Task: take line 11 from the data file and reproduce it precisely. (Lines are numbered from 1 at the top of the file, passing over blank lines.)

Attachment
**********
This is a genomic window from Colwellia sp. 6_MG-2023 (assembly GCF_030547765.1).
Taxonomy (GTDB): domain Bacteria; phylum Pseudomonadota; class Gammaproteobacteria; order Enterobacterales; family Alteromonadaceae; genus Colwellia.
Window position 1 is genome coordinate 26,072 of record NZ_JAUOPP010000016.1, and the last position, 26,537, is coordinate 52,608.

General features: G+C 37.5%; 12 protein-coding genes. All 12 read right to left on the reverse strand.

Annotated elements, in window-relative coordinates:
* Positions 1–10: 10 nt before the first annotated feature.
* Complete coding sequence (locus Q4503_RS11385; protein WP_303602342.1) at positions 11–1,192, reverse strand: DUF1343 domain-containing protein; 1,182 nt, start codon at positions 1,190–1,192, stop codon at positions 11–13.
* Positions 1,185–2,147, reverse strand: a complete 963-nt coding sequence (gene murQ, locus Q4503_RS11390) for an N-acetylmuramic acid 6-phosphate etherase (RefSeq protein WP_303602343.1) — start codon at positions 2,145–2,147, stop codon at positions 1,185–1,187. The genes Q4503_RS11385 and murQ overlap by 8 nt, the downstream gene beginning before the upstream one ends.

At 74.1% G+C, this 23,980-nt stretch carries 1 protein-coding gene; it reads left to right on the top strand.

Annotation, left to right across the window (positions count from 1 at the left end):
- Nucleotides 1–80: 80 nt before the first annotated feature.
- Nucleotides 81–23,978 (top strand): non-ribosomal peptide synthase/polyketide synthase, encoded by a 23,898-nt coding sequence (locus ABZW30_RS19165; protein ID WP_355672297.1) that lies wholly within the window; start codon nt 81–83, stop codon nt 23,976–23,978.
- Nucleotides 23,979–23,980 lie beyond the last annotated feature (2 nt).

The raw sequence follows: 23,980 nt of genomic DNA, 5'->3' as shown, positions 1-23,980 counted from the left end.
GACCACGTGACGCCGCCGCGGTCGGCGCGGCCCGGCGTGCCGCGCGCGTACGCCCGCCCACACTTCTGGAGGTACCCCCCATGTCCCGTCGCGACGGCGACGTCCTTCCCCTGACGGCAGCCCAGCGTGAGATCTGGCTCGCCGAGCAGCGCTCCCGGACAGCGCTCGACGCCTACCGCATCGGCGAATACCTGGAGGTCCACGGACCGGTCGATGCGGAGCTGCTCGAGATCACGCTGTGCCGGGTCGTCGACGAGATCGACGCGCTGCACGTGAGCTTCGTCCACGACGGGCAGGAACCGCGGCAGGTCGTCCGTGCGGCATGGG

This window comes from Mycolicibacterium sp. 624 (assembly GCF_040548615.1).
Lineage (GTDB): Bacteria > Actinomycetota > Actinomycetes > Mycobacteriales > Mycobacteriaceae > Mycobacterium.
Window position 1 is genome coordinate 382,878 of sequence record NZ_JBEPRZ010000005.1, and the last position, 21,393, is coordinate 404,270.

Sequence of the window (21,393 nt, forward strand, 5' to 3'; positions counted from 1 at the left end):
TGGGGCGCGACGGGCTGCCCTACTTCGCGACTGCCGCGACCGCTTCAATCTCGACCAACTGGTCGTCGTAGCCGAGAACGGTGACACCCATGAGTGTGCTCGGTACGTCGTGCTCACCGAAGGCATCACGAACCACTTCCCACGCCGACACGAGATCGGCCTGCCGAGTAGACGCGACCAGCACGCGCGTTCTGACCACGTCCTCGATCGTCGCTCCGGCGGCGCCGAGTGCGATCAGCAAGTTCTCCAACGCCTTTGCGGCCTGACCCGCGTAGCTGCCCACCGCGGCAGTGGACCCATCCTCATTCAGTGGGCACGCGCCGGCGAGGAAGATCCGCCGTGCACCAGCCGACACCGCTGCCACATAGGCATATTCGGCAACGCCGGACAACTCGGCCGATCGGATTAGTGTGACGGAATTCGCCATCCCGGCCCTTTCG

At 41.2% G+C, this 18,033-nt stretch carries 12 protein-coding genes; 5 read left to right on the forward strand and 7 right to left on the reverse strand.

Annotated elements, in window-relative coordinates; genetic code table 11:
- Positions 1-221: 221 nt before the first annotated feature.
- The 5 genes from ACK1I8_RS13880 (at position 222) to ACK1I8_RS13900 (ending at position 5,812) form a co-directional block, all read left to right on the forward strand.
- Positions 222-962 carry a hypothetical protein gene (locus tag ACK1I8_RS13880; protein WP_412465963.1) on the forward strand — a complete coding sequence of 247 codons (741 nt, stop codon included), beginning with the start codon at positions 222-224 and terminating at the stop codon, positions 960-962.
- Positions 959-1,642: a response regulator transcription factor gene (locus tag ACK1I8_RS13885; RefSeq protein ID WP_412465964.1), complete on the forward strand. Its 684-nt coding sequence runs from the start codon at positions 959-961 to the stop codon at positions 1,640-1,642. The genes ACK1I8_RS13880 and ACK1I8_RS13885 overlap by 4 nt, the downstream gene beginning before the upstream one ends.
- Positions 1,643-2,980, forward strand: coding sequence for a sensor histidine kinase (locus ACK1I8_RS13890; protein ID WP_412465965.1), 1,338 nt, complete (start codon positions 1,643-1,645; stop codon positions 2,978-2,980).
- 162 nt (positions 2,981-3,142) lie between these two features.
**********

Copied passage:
- Nucleotides 1–80: 80 nt before the first annotated feature.